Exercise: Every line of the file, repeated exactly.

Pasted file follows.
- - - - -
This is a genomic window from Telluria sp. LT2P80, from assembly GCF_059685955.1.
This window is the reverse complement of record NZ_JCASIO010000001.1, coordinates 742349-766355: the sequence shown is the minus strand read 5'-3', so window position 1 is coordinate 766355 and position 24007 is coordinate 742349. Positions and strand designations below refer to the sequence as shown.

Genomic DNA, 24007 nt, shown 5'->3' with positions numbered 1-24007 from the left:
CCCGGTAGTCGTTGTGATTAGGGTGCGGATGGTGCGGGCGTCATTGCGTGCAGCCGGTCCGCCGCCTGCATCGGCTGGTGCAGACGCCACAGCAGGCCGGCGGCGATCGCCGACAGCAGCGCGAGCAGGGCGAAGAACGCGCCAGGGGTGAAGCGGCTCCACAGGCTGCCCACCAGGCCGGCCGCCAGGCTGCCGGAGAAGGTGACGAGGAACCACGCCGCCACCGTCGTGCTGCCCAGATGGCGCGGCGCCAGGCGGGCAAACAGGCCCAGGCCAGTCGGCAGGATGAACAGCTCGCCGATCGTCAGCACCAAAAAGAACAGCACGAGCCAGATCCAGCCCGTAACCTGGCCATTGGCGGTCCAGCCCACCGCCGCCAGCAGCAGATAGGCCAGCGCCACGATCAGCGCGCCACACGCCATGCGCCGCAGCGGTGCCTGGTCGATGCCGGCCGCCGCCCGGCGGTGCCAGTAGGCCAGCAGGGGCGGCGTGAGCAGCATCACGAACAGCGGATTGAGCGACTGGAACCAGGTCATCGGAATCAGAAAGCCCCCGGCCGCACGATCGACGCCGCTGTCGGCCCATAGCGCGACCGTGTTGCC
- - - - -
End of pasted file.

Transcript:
This is a genomic window from Telluria sp. LT2P80, from assembly GCF_059685955.1.
This window is the reverse complement of record NZ_JCASIO010000001.1, coordinates 742349-766355: the sequence shown is the minus strand read 5'-3', so window position 1 is coordinate 766355 and position 24007 is coordinate 742349. Positions and strand designations below refer to the sequence as shown.

Genomic DNA, 24007 nt, shown 5'->3' with positions numbered 1-24007 from the left:
CCCGGTAGTCGTTGTGATTAGGGTGCGGATGGTGCGGGCGTCATTGCGTGCAGCCGGTCCGCCGCCTGCATCGGCTGGTGCAGACGCCACAGCAGGCCGGCGGCGATCGCCGACAGCAGCGCGAGCAGGGCGAAGAACGCGCCAGGGGTGAAGCGGCTCCACAGGCTGCCCACCAGGCCGGCCGCCAGGCTGCCGGAGAAGGTGACGAGGAACCACGCCGCCACCGTCGTGCTGCCCAGATGGCGCGGCGCCAGGCGGGCAAACAGGCCCAGGCCAGTCGGCAGGATGAACAGCTCGCCGATCGTCAGCACCAAAAAGAACAGCACGAGCCAGATCCAGCCCGTAACCTGGCCATTGGCGGTCCAGCCCACCGCCGCCAGCAGCAGATAGGCCAGCGCCACGATCAGCGCGCCACACGCCATGCGCCGCAGCGGTGCCTGGTCGATGCCGGCCGCCGCCCGGCGGTGCCAGTAGGCCAGCAGGGGCGGCGTGAGCAGCATCACGAACAGCGGATTGAGCGACTGGAACCAGGTCATCGGAATCAGAAAGCCCCCGGCCGCACGATCGACGCCGCTGTCGGCCCATAGCGCGACCGTGTTGCC